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In determining if there is any serial correlation in a time series of count data, is the Durbin-Watson statistic or similar approaches appropriate?

I ask this question because the dwtest implemented in R can take an lm object as an input, but my time series comprises count data, which can be approximated by a negative binomial distribution, and lm would not be the appropriate model choice.

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    $\begingroup$ The Durbin-Watson test is never appropriate. Even if you are only interested in first order autocorrelation in the absence of lagged dependent variables, there are better tests. $\endgroup$ – tchakravarty Feb 5 '15 at 9:17
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    $\begingroup$ Thanks for your comment. If you don't mind, could you elaborate on why it's not appropriate and what the better tests are (and why they're better)? $\endgroup$ – mamboSC4649 Feb 7 '15 at 10:20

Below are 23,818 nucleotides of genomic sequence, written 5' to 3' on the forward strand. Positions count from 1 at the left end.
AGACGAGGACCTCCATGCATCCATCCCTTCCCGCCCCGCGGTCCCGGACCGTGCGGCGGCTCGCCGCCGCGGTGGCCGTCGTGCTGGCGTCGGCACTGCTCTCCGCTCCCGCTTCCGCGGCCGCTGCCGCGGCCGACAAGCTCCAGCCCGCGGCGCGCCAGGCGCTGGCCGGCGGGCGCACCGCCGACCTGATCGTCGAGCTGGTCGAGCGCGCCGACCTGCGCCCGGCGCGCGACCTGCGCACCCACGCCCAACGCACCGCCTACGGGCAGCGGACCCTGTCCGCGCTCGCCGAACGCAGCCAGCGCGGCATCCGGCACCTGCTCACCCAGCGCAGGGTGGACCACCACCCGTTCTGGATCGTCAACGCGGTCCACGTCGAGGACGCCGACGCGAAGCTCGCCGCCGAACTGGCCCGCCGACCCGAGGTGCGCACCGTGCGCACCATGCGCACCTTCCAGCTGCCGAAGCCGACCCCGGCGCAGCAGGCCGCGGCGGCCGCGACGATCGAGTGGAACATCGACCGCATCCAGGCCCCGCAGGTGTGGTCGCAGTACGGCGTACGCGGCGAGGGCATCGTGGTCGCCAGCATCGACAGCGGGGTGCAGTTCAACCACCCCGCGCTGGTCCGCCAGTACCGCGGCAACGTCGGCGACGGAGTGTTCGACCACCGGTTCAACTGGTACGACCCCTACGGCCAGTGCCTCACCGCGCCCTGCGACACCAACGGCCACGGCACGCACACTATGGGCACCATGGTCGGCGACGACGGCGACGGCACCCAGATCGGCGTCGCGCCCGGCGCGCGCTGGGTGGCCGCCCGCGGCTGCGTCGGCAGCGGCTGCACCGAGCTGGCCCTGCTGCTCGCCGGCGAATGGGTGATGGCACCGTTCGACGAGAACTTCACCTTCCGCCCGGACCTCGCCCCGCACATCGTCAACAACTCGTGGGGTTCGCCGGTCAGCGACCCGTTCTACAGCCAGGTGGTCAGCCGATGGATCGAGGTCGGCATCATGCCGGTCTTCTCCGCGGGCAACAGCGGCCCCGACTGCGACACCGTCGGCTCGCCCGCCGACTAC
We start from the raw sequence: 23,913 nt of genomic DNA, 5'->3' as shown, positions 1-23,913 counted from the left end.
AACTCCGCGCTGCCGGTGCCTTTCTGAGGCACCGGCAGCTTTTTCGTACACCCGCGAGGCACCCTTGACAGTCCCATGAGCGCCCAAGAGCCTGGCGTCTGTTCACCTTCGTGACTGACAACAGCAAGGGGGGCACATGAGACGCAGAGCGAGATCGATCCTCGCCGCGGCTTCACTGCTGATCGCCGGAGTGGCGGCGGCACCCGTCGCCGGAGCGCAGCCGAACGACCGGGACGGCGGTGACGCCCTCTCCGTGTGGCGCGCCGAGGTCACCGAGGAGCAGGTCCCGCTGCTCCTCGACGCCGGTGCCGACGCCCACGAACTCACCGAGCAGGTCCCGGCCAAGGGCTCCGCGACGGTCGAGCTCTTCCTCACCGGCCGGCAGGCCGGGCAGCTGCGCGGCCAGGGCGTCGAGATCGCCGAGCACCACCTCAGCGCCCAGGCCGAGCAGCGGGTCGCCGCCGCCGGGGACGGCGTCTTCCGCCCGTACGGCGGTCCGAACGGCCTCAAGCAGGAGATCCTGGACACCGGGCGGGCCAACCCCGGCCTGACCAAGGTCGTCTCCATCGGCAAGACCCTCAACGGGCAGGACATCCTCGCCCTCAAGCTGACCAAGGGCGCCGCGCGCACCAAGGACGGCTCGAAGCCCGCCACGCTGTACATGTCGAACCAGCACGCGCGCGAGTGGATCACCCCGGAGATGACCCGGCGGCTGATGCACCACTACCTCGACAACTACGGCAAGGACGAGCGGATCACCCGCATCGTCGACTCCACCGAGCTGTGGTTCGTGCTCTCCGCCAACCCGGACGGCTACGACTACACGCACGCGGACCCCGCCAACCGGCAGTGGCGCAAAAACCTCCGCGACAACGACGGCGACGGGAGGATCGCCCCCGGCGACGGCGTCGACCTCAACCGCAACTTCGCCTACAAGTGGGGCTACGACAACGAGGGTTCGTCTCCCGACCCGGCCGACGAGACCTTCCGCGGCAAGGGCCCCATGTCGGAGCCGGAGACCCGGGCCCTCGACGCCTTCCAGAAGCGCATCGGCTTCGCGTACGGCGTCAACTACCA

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    $\begingroup$ As indicated in my comment, the DW has several severe shortcomings other than the fact that it is a bounds test, so is often inconclusive: it only tests for first-order serial correlation; is not appropriate when you include a lagged dependent variable in your regression... Please see any undergraduate text on econometrics for better (more general, more powerful) tests, such as the Breusch-Godfrey LM test. A very nice introduction is in Baltagi's Econometrics, Chapter 5. $\endgroup$ – tchakravarty Feb 7 '15 at 10:25
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DW test is test for first order residual autocorrelation. I do not see any reason why it could not be used for testing the residual serial independence.

Of course there are newer tests for that.

I think it could tell you something about the specification of your model. Even if you model count data it might tell that you need to add lagged values into your glm estimated model.

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